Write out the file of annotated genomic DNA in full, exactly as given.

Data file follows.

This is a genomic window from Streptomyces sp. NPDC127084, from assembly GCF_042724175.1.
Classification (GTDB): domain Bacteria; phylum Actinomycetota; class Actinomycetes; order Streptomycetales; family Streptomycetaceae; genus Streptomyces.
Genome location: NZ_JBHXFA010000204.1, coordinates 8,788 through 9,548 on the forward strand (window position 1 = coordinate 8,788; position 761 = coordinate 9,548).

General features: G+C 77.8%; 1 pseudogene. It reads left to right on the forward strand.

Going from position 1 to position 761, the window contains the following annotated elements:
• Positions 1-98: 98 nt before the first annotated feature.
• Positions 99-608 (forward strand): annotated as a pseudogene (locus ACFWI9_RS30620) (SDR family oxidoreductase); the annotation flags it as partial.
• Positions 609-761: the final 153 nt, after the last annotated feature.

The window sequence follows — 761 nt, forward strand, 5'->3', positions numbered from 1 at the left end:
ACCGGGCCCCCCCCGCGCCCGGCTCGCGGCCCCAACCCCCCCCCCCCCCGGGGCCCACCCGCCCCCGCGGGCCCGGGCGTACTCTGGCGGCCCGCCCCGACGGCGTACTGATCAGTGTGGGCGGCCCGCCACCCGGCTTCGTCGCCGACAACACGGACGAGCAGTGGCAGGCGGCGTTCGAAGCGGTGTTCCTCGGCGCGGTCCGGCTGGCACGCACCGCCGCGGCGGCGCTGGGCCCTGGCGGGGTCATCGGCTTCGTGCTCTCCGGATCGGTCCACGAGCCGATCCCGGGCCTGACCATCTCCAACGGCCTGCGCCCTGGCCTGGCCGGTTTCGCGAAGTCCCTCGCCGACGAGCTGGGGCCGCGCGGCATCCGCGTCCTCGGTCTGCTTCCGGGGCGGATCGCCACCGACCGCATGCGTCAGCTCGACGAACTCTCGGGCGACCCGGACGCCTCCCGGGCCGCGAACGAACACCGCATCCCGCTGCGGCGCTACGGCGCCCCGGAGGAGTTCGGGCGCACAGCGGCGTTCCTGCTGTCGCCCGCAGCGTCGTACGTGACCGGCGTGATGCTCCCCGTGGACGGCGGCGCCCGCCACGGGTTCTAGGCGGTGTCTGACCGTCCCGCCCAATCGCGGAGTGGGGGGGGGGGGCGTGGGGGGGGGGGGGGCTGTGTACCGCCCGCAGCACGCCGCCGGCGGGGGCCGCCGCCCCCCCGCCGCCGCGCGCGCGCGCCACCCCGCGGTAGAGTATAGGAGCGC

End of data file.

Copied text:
This is a genomic window from Streptomyces sp. NPDC127084, from assembly GCF_042724175.1.
Classification (GTDB): domain Bacteria; phylum Actinomycetota; class Actinomycetes; order Streptomycetales; family Streptomycetaceae; genus Streptomyces.
Genome location: NZ_JBHXFA010000204.1, coordinates 8,788 through 9,548 on the forward strand (window position 1 = coordinate 8,788; position 761 = coordinate 9,548).

General features: G+C 77.8%; 1 pseudogene. It reads left to right on the forward strand.

Going from position 1 to position 761, the window contains the following annotated elements:
• Positions 1-98: 98 nt before the first annotated feature.
• Positions 99-608 (forward strand): annotated as a pseudogene (locus ACFWI9_RS30620) (SDR family oxidoreductase); the annotation flags it as partial.
• Positions 609-761: the final 153 nt, after the last annotated feature.

The window sequence follows — 761 nt, forward strand, 5'->3', positions numbered from 1 at the left end:
ACCGGGCCCCCCCCGCGCCCGGCTCGCGGCCCCAACCCCCCCCCCCCCCGGGGCCCACCCGCCCCCGCGGGCCCGGGCGTACTCTGGCGGCCCGCCCCGACGGCGTACTGATCAGTGTGGGCGGCCCGCCACCCGGCTTCGTCGCCGACAACACGGACGAGCAGTGGCAGGCGGCGTTCGAAGCGGTGTTCCTCGGCGCGGTCCGGCTGGCACGCACCGCCGCGGCGGCGCTGGGCCCTGGCGGGGTCATCGGCTTCGTGCTCTCCGGATCGGTCCACGAGCCGATCCCGGGCCTGACCATCTCCAACGGCCTGCGCCCTGGCCTGGCCGGTTTCGCGAAGTCCCTCGCCGACGAGCTGGGGCCGCGCGGCATCCGCGTCCTCGGTCTGCTTCCGGGGCGGATCGCCACCGACCGCATGCGTCAGCTCGACGAACTCTCGGGCGACCCGGACGCCTCCCGGGCCGCGAACGAACACCGCATCCCGCTGCGGCGCTACGGCGCCCCGGAGGAGTTCGGGCGCACAGCGGCGTTCCTGCTGTCGCCCGCAGCGTCGTACGTGACCGGCGTGATGCTCCCCGTGGACGGCGGCGCCCGCCACGGGTTCTAGGCGGTGTCTGACCGTCCCGCCCAATCGCGGAGTGGGGGGGGGGGGCGTGGGGGGGGGGGGGGCTGTGTACCGCCCGCAGCACGCCGCCGGCGGGGGCCGCCGCCCCCCCGCCGCCGCGCGCGCGCGCCACCCCGCGGTAGAGTATAGGAGCGC